Yet another Democratic debate was held yesterday on MSNBC, featuring Brian Williams and Tim Russert as moderators (transcript link). It was as ripped-from-the-Soviet-archives as we've come to expect from such debates, only this featured even more questions solely about process and horserace and even fewer about issues. It also featured three extremely lightweight questions about immigration, with the first not being necessary at all. Brian Williams asked:
Senator Edwards, in touching on immigration here, let's go to something that a lot of people have found to be a disconnect between the Democratic Party and majorities of voters in a lot of states. What would be the problem with English as an official language, as a bedrock requirement of citizenship?
There's a huge difference between "an official language" and "the official language", and I suspect that Williams and Edwards know that. And, knowing English is in most cases already a citizenship requirement. And, the major "disconnect" is because all the Democratic candidates support amnesty
Edwards simply responded with his stock speech about "immigration reform"; Williams briefly interrupted him before Edwards continued and made the extremely brave comment that "I think that [learning English] should be a requirement for becoming an American citizen." Such fortitude! Neither moderator pointed out that he'd come out for a policy that, except for certain minor exceptions, is already the law.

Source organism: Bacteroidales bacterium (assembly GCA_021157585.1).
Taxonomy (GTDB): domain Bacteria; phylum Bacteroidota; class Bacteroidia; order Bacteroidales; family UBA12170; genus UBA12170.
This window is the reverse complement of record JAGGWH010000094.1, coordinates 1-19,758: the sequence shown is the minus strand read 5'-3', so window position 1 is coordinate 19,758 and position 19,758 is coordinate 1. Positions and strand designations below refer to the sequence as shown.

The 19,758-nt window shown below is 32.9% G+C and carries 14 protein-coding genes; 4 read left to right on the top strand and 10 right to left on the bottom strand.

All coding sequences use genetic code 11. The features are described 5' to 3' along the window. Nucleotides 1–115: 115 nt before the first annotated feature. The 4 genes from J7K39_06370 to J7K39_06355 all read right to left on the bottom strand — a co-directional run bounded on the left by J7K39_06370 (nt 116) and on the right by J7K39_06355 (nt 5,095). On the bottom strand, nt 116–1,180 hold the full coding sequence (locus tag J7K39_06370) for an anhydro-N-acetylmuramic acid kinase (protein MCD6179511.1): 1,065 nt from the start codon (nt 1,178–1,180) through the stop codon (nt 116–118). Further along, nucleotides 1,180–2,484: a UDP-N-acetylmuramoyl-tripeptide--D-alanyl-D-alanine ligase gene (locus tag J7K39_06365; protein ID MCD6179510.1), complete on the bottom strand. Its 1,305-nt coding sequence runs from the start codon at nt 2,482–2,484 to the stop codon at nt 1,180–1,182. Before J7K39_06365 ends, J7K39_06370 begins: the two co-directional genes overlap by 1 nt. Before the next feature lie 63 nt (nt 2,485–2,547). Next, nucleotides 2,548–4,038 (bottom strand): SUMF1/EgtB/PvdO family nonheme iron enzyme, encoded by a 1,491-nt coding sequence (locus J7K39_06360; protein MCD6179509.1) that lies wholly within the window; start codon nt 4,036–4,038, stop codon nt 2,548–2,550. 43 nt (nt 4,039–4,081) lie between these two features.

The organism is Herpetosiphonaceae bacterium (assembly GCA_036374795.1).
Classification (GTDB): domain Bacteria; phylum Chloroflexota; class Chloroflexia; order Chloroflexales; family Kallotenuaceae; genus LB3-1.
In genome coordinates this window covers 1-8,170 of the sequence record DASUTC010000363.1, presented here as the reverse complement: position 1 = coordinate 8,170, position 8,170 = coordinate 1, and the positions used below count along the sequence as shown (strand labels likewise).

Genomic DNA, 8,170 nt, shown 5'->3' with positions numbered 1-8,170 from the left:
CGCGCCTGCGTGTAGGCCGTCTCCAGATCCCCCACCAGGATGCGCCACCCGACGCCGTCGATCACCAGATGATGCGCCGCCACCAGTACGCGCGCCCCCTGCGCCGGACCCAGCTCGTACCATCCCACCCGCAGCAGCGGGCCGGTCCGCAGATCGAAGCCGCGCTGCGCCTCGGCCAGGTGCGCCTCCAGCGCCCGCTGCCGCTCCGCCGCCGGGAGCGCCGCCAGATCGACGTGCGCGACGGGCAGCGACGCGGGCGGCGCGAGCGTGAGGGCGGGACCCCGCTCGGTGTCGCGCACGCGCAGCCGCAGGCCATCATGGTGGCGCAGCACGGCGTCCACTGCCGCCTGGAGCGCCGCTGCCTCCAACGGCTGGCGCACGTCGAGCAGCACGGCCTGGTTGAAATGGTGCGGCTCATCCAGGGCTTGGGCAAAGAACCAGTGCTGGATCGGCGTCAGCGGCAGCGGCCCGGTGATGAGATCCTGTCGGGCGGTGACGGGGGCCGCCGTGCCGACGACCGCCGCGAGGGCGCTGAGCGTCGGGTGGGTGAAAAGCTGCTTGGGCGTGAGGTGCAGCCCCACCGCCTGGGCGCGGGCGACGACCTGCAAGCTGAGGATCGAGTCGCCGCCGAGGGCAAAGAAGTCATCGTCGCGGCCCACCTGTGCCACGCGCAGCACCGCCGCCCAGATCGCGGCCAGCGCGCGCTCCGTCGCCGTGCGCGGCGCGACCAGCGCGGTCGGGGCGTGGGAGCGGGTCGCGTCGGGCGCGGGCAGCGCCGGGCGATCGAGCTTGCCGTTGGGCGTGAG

Then, Tim Russert tries baiting:
Senator Clinton, one of your pollsters was quoted in The New Yorker magazine as saying this: "The Hispanic voter has not shown a lot of willingness or affinity to support black candidates." Does that represent the view of your campaign?
Parsing her reply is left as an exercise, but it started with "No, he was making a historical statement" and ended with everyone working together towards a progressive future or something.
Then, Barack Obama lends some credibility to the John McCain campaign:
I think that John and myself and Hillary may agree on the broad outlines of where we need to go [i.e., amnesty], but two years ago I stood with Ted Kennedy and John McCain and took on this tough issue, and have consistently been involved in making sure that we've got the kind of comprehensive plan that makes us a nation of laws and a nation of immigrants.
That's the kind of leadership that I've shown. And when Latino voters read or hear about that leadership, then they know that they're going to have an advocate even if it's politically tough.
Except, he wasn't really advocating for those who were at the time Latino voters; he was advocating for foreign citizens who are here illegally. There are certainly large numbers of mixed-status families containing both voters and illegal aliens, but supporting illegal family reunification isn't good public policy. And, there are other Hispanics who support illegal activity due to racial solidarity, but granting their wishes is not good public policy either.
If Russert and Williams weren't corrupt hacks they would have made those or similar points, and they would have asked better questions to begin with.
Please go to public appearances by the candidates, ask them the questions that MSM hacks won't ask, and then upload the responses.
Links to previous coverage are in the post about the Charlie Gibson/ABC/ WMUR/Facebook/USSR Democratic/Republican debates.
Politics · Wed, 01/16/2008 - 09:53 · Importance: 1